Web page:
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The Effect of Tracking Students by Ability into Different Schools: A Natural Experiment

  • Nina Guyon

    (Paris School of Economics (PSE))

  • Eric Maurin

    (Paris School of Economics (PSE))

  • Sandra McNally

    (Centre for Economic Performance, London School of Economics)

The tracking of pupils by ability into elite and non-elite schools represents a controversial policy in many countries. There is no consensus on how large the elite track should be and little agreement on the effects of any further increase in its size. This paper presents a natural experiment where the increase in the size of the elite track was followed by a significant improvement in average educational outcomes. This experiment provides a rare opportunity to isolate the overall effect of allowing entry to the elite track for a group that was previously only at the margin of being admitted.

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Paper provided by Fondazione Eni Enrico Mattei in its series Working Papers with number 2010.152.

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Date of creation: Dec 2010
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Handle: RePEc:fem:femwpa:2010.152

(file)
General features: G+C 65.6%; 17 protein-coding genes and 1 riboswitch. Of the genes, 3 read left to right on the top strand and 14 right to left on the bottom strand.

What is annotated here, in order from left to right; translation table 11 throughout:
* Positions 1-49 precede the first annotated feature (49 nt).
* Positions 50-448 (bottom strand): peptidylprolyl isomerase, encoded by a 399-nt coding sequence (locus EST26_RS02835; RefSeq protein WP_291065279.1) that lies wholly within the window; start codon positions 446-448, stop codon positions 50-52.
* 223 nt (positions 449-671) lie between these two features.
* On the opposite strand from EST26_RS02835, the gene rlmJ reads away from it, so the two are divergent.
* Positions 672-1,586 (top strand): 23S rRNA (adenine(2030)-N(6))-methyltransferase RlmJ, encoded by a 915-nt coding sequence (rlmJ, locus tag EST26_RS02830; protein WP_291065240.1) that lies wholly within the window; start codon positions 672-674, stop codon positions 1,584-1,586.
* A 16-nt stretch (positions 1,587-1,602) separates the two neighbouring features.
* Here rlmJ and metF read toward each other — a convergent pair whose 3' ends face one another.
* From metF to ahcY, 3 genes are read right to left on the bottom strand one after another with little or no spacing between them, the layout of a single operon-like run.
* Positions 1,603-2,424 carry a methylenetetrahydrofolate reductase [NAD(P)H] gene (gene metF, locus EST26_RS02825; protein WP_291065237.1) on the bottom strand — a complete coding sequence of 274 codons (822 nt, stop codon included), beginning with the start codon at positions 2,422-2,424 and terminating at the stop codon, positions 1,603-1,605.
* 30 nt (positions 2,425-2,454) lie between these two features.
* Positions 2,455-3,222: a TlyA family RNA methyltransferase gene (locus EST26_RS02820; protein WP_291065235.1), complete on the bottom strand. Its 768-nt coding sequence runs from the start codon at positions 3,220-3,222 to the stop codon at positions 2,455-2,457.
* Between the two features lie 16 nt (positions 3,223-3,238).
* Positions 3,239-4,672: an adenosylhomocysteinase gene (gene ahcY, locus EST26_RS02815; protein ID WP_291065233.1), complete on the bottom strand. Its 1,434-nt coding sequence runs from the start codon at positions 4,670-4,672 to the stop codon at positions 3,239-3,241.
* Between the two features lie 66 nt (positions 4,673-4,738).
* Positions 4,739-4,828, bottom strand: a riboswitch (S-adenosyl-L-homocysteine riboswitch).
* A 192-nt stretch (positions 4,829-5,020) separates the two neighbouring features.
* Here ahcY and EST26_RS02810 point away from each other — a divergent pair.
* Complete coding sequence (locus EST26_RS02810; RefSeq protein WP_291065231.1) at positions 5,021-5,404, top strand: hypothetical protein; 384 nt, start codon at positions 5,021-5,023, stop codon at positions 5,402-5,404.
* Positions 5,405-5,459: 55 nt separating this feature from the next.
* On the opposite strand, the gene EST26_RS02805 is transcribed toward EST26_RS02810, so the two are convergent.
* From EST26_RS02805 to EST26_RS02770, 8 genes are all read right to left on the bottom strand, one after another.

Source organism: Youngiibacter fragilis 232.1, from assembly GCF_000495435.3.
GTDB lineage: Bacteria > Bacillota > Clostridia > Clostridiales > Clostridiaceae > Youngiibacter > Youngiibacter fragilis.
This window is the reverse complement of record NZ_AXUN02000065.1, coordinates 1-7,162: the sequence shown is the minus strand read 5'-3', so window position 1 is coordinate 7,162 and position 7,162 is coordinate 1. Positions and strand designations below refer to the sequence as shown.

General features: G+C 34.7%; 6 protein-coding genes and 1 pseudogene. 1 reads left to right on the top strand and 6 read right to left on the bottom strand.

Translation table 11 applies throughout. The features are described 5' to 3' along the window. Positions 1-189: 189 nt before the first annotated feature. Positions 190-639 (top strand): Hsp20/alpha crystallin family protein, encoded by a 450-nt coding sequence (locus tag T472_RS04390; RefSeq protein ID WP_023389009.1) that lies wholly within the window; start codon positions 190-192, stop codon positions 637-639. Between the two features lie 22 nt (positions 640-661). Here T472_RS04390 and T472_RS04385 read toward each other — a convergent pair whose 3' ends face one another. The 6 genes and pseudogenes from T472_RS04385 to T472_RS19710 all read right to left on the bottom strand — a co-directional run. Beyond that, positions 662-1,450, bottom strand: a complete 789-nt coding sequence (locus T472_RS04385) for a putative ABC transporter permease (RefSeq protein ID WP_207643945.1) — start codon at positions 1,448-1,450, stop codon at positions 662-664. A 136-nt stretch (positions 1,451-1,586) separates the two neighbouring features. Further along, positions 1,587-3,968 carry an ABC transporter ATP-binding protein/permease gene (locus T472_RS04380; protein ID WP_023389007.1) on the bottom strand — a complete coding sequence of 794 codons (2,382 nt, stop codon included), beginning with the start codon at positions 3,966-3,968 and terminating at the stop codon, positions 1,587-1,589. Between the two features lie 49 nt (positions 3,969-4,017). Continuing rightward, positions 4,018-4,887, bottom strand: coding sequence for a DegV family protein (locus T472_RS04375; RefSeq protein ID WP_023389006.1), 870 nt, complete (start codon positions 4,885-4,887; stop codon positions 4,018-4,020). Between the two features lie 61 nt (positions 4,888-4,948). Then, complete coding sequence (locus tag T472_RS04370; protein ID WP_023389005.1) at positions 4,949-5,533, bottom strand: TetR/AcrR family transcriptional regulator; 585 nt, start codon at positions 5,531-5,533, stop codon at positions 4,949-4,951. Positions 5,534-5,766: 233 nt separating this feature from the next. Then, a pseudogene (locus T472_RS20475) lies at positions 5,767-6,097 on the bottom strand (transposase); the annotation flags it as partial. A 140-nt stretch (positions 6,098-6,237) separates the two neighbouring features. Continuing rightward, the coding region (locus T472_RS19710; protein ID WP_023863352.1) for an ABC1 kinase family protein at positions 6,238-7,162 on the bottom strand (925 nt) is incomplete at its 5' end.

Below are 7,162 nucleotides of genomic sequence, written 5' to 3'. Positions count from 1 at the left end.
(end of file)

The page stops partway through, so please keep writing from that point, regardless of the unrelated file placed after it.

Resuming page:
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  1. Pekkarinen, Tuomas & Uusitalo, Roope & Pekkala, Sari, 2006. "Education Policy and Intergenerational Income Mobility: Evidence from the Finnish Comprehensive School Reform," IZA Discussion Papers 2204, Institute for the Study of Labor (IZA).
  2. David N. Figlio & Marianne E. Page, 2000. "School Choice and the Distributional Effects of Ability Tracking: Does Separation Increase Equality?," NBER Working Papers 8055, National Bureau of Economic Research, Inc.
  3. Hanushek, Eric A. & Wößmann, Ludger, 2006. "Does educational tracking affect performance and inequality? differences-in-differences evidence across countries," Munich Reprints in Economics 20457, University of Munich, Department of Economics.
  4. Duflo, Esther & Dupas, Pascaline & Kremer, Michael, 2008. "Peer Effects, Teacher Incentives, and the Impact of Tracking: Evidence from a Randomized Evaluation in Kenya," CEPR Discussion Papers 7043, C.E.P.R. Discussion Papers.
  5. Costas Meghir & Mårten Palme, 2005. "Educational Reform, Ability, and Family Background," American Economic Review, American Economic Association, vol. 95(1), pages 414-424, March.
  6. Steven McIntosh, 2004. "Further analysis of the returns to academic and vocational qualifications," LSE Research Online Documents on Economics 19472, London School of Economics and Political Science, LSE Library.
  7. Fernando Galindo-Rueda & Anna Vignoles, 2005. "The Heterogeneous Effect of Selection in Secondary Schools: Understanding the Changing Role of Ability," CEE Discussion Papers 0052, Centre for the Economics of Education, LSE.
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